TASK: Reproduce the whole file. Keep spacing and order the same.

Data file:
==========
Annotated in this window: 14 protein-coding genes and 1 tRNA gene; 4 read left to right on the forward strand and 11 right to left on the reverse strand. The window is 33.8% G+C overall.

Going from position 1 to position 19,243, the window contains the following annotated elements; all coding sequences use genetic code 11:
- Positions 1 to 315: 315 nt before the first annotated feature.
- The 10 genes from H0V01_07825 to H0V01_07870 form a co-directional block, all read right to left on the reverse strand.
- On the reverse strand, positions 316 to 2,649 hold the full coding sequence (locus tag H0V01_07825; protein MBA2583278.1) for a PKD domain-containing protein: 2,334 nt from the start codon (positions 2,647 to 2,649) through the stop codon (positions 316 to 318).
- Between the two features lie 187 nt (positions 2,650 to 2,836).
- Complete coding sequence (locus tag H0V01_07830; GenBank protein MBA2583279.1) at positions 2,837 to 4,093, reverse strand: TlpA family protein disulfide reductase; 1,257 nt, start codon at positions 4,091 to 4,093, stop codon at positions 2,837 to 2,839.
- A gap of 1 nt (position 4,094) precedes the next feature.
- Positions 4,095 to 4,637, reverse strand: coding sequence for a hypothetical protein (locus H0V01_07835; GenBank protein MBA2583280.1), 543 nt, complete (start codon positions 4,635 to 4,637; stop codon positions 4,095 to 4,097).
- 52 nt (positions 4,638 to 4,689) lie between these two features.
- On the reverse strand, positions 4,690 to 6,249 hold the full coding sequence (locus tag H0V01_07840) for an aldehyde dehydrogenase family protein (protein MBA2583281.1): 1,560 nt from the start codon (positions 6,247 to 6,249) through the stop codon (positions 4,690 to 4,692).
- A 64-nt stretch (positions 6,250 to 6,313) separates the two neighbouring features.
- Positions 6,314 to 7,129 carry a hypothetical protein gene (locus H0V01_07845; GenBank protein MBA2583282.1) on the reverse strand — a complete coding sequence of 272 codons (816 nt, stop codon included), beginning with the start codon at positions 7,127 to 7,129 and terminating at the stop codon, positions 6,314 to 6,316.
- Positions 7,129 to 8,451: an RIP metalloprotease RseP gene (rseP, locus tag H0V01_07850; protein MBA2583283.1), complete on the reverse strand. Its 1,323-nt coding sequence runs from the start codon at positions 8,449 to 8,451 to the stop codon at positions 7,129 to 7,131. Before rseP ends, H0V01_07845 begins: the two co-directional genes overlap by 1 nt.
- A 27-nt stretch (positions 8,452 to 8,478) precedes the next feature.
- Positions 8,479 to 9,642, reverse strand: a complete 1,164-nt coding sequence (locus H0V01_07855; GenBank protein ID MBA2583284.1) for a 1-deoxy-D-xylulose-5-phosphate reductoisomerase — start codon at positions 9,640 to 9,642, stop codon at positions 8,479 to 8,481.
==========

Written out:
Annotated in this window: 14 protein-coding genes and 1 tRNA gene; 4 read left to right on the forward strand and 11 right to left on the reverse strand. The window is 33.8% G+C overall.

Going from position 1 to position 19,243, the window contains the following annotated elements; all coding sequences use genetic code 11:
- Positions 1 to 315: 315 nt before the first annotated feature.
- The 10 genes from H0V01_07825 to H0V01_07870 form a co-directional block, all read right to left on the reverse strand.
- On the reverse strand, positions 316 to 2,649 hold the full coding sequence (locus tag H0V01_07825; protein MBA2583278.1) for a PKD domain-containing protein: 2,334 nt from the start codon (positions 2,647 to 2,649) through the stop codon (positions 316 to 318).
- Between the two features lie 187 nt (positions 2,650 to 2,836).
- Complete coding sequence (locus tag H0V01_07830; GenBank protein MBA2583279.1) at positions 2,837 to 4,093, reverse strand: TlpA family protein disulfide reductase; 1,257 nt, start codon at positions 4,091 to 4,093, stop codon at positions 2,837 to 2,839.
- A gap of 1 nt (position 4,094) precedes the next feature.
- Positions 4,095 to 4,637, reverse strand: coding sequence for a hypothetical protein (locus H0V01_07835; GenBank protein MBA2583280.1), 543 nt, complete (start codon positions 4,635 to 4,637; stop codon positions 4,095 to 4,097).
- 52 nt (positions 4,638 to 4,689) lie between these two features.
- On the reverse strand, positions 4,690 to 6,249 hold the full coding sequence (locus tag H0V01_07840) for an aldehyde dehydrogenase family protein (protein MBA2583281.1): 1,560 nt from the start codon (positions 6,247 to 6,249) through the stop codon (positions 4,690 to 4,692).
- A 64-nt stretch (positions 6,250 to 6,313) separates the two neighbouring features.
- Positions 6,314 to 7,129 carry a hypothetical protein gene (locus H0V01_07845; GenBank protein MBA2583282.1) on the reverse strand — a complete coding sequence of 272 codons (816 nt, stop codon included), beginning with the start codon at positions 7,127 to 7,129 and terminating at the stop codon, positions 6,314 to 6,316.
- Positions 7,129 to 8,451: an RIP metalloprotease RseP gene (rseP, locus tag H0V01_07850; protein MBA2583283.1), complete on the reverse strand. Its 1,323-nt coding sequence runs from the start codon at positions 8,449 to 8,451 to the stop codon at positions 7,129 to 7,131. Before rseP ends, H0V01_07845 begins: the two co-directional genes overlap by 1 nt.
- A 27-nt stretch (positions 8,452 to 8,478) precedes the next feature.
- Positions 8,479 to 9,642, reverse strand: a complete 1,164-nt coding sequence (locus H0V01_07855; GenBank protein ID MBA2583284.1) for a 1-deoxy-D-xylulose-5-phosphate reductoisomerase — start codon at positions 9,640 to 9,642, stop codon at positions 8,479 to 8,481.